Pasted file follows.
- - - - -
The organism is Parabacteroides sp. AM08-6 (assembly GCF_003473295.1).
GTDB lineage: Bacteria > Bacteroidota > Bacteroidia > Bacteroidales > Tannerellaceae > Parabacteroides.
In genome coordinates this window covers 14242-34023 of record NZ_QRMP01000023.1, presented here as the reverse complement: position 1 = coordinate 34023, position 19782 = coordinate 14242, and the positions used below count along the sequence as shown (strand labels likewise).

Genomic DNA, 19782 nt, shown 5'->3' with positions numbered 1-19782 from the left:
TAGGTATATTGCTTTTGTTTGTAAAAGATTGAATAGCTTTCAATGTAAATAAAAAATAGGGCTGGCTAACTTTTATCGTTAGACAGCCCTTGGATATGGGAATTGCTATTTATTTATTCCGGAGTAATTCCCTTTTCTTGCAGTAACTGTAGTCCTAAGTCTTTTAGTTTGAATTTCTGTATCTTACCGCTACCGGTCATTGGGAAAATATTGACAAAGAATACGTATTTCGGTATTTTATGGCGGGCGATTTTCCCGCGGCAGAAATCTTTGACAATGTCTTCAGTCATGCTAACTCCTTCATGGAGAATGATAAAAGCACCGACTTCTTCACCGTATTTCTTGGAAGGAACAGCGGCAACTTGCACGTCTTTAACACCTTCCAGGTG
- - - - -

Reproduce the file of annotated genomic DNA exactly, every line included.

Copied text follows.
The organism is Parabacteroides sp. AM08-6 (assembly GCF_003473295.1).
GTDB lineage: Bacteria > Bacteroidota > Bacteroidia > Bacteroidales > Tannerellaceae > Parabacteroides.
In genome coordinates this window covers 14242-34023 of record NZ_QRMP01000023.1, presented here as the reverse complement: position 1 = coordinate 34023, position 19782 = coordinate 14242, and the positions used below count along the sequence as shown (strand labels likewise).

Genomic DNA, 19782 nt, shown 5'->3' with positions numbered 1-19782 from the left:
TAGGTATATTGCTTTTGTTTGTAAAAGATTGAATAGCTTTCAATGTAAATAAAAAATAGGGCTGGCTAACTTTTATCGTTAGACAGCCCTTGGATATGGGAATTGCTATTTATTTATTCCGGAGTAATTCCCTTTTCTTGCAGTAACTGTAGTCCTAAGTCTTTTAGTTTGAATTTCTGTATCTTACCGCTACCGGTCATTGGGAAAATATTGACAAAGAATACGTATTTCGGTATTTTATGGCGGGCGATTTTCCCGCGGCAGAAATCTTTGACAATGTCTTCAGTCATGCTAACTCCTTCATGGAGAATGATAAAAGCACCGACTTCTTCACCGTATTTCTTGGAAGGAACAGCGGCAACTTGCACGTCTTTAACACCTTCCAGGTG